Photo: Sailing Energy

Photo: Sailing Energy

It has been nothing but a great start to the 2019 calendar year! In January, my home club (Lauderdale Yacht Club) hosted the U.S. Laser National Championship. It was such an incredible feeling to compete at the venue where my sailing endeavors began. After having a rough first race and a BFD in the following races, I gave everything I had to get into a podium position for the last day. I ended the event with a bronze medal. This was one of my most proud moments in sailing. I wasn't necessarily happy with the fact that I had placed 3rd, but I was proud of the fact that I had overcome adversity. A few bad scores wasn't going to alter my mindset. I was there to try to learn and, in process, win the event if I could.

A month after the U.S. Nationals, I competed in the Hempel Miami World Cup Event. The regatta exclusively included only the top sailors from around the world in each respective Olympic class. Throughout the week of racing, the weather brought challenging conditions. Every day the strategic and tactical priorities on the course changed making each day unique to the previous. Some days there were two different breezes fighting and trying to determine which one would win out became a major strategical component. Other days brought major storm systems that manipulated wind shifts across the course. With these strange weather patterns influencing the racing, it created a perfect opportunity to see what conditions I had nailed and what I still needed to master moving forward. With two great scores on the final day of racing, I was able to secure a spot in the medal race!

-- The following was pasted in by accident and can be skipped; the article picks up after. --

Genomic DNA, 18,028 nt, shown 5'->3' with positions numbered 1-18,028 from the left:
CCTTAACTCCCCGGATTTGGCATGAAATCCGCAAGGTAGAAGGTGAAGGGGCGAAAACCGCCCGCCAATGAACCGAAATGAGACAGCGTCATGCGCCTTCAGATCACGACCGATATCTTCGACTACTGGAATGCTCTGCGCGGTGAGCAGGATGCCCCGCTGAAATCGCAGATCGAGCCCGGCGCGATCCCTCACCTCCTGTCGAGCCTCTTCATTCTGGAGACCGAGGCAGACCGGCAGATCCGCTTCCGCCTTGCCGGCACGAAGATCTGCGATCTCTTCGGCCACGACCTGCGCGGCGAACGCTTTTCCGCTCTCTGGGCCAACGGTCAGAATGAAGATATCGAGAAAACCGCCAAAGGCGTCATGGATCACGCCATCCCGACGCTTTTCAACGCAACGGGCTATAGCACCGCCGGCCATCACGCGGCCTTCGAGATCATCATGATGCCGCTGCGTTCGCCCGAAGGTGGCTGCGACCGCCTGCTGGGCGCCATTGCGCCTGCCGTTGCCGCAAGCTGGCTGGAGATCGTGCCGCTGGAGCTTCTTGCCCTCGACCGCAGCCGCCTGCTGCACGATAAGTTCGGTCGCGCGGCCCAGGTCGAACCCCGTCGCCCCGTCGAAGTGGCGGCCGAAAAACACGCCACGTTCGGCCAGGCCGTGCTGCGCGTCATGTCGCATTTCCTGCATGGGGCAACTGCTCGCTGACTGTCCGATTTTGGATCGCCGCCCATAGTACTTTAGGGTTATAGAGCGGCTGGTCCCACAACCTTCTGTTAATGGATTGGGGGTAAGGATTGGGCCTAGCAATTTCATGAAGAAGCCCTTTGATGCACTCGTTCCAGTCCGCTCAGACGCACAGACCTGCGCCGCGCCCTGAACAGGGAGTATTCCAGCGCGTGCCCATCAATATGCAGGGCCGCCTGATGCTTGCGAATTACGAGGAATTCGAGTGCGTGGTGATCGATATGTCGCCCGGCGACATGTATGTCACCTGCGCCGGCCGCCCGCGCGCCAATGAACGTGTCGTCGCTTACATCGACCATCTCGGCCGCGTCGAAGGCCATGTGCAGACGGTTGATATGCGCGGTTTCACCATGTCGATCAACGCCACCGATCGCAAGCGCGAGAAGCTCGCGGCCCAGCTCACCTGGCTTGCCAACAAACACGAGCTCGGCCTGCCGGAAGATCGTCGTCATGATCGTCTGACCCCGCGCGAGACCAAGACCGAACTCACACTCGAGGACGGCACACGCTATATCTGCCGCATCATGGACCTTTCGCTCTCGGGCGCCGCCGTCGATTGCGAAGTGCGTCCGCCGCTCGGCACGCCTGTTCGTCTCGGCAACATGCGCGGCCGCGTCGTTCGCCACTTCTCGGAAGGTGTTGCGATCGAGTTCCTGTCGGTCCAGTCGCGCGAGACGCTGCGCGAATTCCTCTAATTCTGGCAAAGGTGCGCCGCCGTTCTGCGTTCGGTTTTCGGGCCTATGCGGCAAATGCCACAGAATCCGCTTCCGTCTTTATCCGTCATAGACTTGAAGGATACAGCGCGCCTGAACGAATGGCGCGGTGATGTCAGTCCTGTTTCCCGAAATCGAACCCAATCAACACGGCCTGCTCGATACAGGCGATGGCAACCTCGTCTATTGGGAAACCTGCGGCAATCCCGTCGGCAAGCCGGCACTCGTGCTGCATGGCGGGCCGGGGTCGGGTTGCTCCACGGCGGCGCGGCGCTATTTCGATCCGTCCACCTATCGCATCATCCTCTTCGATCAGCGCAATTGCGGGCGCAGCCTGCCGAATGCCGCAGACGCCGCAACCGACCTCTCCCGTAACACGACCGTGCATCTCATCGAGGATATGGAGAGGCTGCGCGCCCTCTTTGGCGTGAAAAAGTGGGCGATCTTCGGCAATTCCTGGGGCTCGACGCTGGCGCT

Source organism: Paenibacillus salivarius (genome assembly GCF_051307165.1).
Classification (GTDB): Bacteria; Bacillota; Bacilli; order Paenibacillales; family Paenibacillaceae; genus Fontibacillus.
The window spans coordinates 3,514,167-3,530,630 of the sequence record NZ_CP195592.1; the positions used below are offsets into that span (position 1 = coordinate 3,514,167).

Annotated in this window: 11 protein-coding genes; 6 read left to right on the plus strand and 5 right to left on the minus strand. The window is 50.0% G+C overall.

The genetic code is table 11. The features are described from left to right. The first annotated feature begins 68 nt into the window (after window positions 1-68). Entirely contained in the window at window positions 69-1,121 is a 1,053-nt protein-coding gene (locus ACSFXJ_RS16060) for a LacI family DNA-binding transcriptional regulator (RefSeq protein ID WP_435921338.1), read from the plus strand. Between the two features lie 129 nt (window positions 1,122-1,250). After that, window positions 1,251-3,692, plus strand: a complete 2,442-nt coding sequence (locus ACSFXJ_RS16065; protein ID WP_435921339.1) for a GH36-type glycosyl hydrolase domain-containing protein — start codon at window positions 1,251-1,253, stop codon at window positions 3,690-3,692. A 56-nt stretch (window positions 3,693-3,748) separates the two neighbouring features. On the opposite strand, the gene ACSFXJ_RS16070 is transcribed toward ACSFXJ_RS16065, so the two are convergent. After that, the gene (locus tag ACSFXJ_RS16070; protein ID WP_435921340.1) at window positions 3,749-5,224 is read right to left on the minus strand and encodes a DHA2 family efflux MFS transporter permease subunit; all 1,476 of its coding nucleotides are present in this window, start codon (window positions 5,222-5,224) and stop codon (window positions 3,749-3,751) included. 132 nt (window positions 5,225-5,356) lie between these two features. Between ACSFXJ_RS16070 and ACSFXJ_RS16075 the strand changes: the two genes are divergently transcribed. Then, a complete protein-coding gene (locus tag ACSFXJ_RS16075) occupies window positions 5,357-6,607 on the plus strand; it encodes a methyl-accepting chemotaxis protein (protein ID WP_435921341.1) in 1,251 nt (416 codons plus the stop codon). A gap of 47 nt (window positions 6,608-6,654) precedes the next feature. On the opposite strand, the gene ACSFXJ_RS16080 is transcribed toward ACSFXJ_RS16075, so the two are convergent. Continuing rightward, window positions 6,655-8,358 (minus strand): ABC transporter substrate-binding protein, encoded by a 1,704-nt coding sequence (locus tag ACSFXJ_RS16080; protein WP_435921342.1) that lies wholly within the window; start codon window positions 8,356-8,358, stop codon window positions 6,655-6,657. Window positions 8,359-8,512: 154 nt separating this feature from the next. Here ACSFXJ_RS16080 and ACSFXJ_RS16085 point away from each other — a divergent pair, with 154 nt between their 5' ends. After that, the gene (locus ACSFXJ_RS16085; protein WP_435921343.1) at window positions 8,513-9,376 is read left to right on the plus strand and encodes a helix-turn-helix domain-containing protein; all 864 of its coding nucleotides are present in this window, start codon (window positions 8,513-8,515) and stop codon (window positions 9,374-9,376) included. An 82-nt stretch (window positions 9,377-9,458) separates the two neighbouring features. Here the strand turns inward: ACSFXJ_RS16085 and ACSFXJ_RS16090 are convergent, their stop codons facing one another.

Similar to the rest of the week, the medal race was no exception when it came to unpredictable wind. The wind was light, the shifts were irregular, and the pressure was inconsistent. With the points so close, not many places to gain but several to lose, the goal was to come up with a conservative plan that allowed me to stay close to my competition during the race. However, things don't always line-up how you want them too. On the start line, I found both of my competitors on the opposite side of the line and at "go" they were headed towards opposite sides of the course. With this in mind, I started in the middle of the fleet which gave me the opportunity to pick which side I thought would be the most threatening. In the end, I played my cards right and finished the race in 4th which was enough to keep my 6th place finish in the event.

Overall, I couldn't be more thrilled with how this year has started out. Last year, after the Enoshima World Cup, I took the time to sit down and review the things that went well and the things that needed some tweaking. During the fall/winter months, while people were taking time off from sailing, I was training and working on fixing things. It just goes to show that there truly is no such thing as an 'off season'. If you want to get ahead of the competition, you have to study your strengths and weaknesses then go out and work for it.

Thank you to coach Steve Mitchell and the US Sailing Team & Staff for their hard work and continuing support. I can't wait to see what we achieve the rest of the year!